How many days should I have pain after a repeat root canal?
I regret agreeing to root canal treatment from my new dentist. I went for an exam, cleaning, and Zoom whitening consultation. The dentist told me that an old filling in an upper left molar was cracked, and I had decay beneath it. I had no problems with the tooth, but the root canal was traumatic and took three visits. My dentist completed the root canal in March, but the tooth still hurt. My dentist referred me to an endodontist who reviewed my x-ray and said my dentist might have missed a canal. The endodontist repeated the root canal and found no untreated canals. She said that the tooth would hurt for a few days. Now, almost six days later, I’ve had intense pain, and it is only a little better today. I am worried that I am going to lose the tooth. I regret seeing this dentist. All I wanted was clean and white teeth. Why is my tooth still hurting? Thank you. Aleksandr from IL
Thank you for your question. Root canal failure is not determined by the length of time you feel discomfort. But if the pain is even improving slowly, it is a good indication that your tooth may be healing.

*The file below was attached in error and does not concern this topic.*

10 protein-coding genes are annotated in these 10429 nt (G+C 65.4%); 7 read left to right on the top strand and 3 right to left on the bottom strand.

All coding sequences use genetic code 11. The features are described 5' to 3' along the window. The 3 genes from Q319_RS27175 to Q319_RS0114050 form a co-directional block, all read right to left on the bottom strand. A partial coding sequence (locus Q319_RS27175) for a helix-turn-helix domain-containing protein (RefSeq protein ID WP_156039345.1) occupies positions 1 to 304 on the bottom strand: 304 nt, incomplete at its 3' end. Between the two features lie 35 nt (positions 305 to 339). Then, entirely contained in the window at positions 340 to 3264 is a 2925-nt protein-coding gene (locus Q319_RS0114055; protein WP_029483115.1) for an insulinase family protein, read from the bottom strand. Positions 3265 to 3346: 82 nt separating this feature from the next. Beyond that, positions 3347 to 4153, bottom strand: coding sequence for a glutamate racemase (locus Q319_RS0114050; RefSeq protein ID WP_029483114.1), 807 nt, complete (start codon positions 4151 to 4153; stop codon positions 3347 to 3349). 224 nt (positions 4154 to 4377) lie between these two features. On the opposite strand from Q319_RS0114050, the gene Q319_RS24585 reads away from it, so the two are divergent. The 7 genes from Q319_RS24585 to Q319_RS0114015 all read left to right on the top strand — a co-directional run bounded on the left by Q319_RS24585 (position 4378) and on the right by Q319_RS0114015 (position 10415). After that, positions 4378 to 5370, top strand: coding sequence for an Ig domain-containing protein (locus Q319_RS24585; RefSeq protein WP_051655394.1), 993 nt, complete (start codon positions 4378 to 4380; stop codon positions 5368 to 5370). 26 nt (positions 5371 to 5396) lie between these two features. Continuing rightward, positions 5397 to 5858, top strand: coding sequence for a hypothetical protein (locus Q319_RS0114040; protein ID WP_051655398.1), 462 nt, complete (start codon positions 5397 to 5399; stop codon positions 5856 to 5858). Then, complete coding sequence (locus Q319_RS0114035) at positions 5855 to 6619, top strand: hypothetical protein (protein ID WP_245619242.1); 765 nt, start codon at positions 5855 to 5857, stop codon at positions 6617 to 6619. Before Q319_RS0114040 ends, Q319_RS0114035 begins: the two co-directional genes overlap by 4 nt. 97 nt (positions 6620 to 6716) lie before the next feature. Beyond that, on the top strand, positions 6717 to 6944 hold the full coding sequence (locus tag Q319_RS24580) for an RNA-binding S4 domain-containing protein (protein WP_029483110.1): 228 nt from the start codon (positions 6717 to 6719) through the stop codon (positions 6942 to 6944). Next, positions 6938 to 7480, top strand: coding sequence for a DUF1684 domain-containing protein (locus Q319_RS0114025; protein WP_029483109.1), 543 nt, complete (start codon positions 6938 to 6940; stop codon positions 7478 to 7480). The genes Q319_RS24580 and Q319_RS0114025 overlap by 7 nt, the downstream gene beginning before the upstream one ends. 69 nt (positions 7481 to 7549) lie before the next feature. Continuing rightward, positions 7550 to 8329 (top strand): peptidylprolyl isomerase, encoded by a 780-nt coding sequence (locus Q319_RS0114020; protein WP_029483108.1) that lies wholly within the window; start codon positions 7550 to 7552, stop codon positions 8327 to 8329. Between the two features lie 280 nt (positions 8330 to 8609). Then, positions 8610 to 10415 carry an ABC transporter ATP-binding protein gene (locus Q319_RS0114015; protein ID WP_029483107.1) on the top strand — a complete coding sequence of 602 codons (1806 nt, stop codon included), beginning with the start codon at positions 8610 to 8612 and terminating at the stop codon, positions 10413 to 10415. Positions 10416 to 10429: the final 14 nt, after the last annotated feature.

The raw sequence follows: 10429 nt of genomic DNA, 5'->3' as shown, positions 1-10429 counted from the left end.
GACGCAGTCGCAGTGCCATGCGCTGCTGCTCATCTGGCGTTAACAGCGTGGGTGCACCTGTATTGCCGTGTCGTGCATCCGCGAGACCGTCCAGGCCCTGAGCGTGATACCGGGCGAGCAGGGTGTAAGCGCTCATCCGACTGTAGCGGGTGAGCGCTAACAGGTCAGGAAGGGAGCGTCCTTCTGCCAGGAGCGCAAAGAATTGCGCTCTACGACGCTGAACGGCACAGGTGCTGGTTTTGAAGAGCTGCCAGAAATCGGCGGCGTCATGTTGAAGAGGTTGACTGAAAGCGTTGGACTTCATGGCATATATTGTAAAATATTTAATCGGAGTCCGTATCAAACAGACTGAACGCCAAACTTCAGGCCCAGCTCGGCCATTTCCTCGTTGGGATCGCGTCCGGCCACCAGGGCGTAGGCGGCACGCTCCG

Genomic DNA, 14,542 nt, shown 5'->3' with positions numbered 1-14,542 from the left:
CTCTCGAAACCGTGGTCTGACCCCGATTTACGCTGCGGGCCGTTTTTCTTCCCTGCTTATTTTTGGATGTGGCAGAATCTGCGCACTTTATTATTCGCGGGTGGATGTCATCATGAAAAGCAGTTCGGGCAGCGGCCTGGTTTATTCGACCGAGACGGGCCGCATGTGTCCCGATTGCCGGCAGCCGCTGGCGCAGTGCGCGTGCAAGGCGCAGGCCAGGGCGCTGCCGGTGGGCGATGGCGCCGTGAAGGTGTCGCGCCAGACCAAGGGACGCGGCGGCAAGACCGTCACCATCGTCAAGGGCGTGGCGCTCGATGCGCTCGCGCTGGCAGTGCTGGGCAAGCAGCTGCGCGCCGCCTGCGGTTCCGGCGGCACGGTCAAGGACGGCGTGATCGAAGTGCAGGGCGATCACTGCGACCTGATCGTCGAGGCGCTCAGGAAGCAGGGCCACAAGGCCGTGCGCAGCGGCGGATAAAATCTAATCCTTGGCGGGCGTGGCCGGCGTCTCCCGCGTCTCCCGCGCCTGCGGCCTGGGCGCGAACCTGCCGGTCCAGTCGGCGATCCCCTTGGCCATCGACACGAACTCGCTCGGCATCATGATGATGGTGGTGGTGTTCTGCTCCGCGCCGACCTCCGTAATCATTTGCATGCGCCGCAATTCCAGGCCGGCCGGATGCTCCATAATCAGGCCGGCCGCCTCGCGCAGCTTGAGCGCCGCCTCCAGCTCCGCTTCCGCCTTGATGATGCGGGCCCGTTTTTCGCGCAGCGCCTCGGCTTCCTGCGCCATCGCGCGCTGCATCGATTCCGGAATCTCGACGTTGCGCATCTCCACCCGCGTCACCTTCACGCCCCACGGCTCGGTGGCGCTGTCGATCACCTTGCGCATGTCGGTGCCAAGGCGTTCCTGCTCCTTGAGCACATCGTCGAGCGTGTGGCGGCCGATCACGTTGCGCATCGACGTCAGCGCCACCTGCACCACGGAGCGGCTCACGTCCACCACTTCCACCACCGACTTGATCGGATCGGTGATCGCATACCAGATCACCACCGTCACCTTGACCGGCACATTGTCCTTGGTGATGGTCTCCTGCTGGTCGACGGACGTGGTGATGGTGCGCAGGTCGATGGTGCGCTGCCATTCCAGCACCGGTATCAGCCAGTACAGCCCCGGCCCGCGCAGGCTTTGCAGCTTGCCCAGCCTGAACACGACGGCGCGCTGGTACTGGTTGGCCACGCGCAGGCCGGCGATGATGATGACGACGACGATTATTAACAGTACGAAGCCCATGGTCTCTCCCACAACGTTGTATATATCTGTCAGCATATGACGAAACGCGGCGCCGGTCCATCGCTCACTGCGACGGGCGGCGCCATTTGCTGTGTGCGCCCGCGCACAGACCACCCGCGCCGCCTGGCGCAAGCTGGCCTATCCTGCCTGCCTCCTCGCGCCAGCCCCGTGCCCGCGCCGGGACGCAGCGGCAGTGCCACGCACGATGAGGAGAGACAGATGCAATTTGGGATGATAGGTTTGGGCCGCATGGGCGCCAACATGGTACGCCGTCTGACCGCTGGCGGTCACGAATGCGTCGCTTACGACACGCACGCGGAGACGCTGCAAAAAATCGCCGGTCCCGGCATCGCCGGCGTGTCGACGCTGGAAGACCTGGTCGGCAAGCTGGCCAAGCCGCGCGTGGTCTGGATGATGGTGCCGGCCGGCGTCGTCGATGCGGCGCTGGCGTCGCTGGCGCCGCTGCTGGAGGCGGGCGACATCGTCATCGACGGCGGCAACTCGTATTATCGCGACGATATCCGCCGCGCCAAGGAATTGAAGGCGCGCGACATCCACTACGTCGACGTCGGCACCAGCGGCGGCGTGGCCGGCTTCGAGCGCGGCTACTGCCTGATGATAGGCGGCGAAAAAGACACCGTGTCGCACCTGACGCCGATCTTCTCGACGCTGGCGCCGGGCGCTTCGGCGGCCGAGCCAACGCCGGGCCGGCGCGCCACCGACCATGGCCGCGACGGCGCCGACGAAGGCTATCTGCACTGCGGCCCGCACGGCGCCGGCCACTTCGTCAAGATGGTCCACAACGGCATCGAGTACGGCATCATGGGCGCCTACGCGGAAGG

How Long Should a Tooth Hurt After Repeat Root Canal Treatment?
After root canal treatment, some patients feel no pain at all. But others can expect to feel tenderness and discomfort for a few days. Tissue inflammation around tooth roots often causes irritation and pain. Previous infection or an endodontist’s file—used to clean the canals—can irritate your tooth.
Your endodontist said that your tooth would hurt for a few days, so your discomfort is as she predicted. You did not mention increased pain or swelling, so it seems that the second root canal succeeded. Although your dentist did not miss any canals, perhaps he did not seal the end of the tooth root properly. If so, the pain would linger.
Professional-strength bleaching gel, like Zoom, can cause some irritation to healthy teeth. So be patient with starting Zoom treatment. After two or three days, if your tooth does not improve any or if it gets worse, call your endodontist. Your endodontist will let you know when it is safe to do so.
Thomas J. Goebel, DDS of Moline, IL, sponsors this post.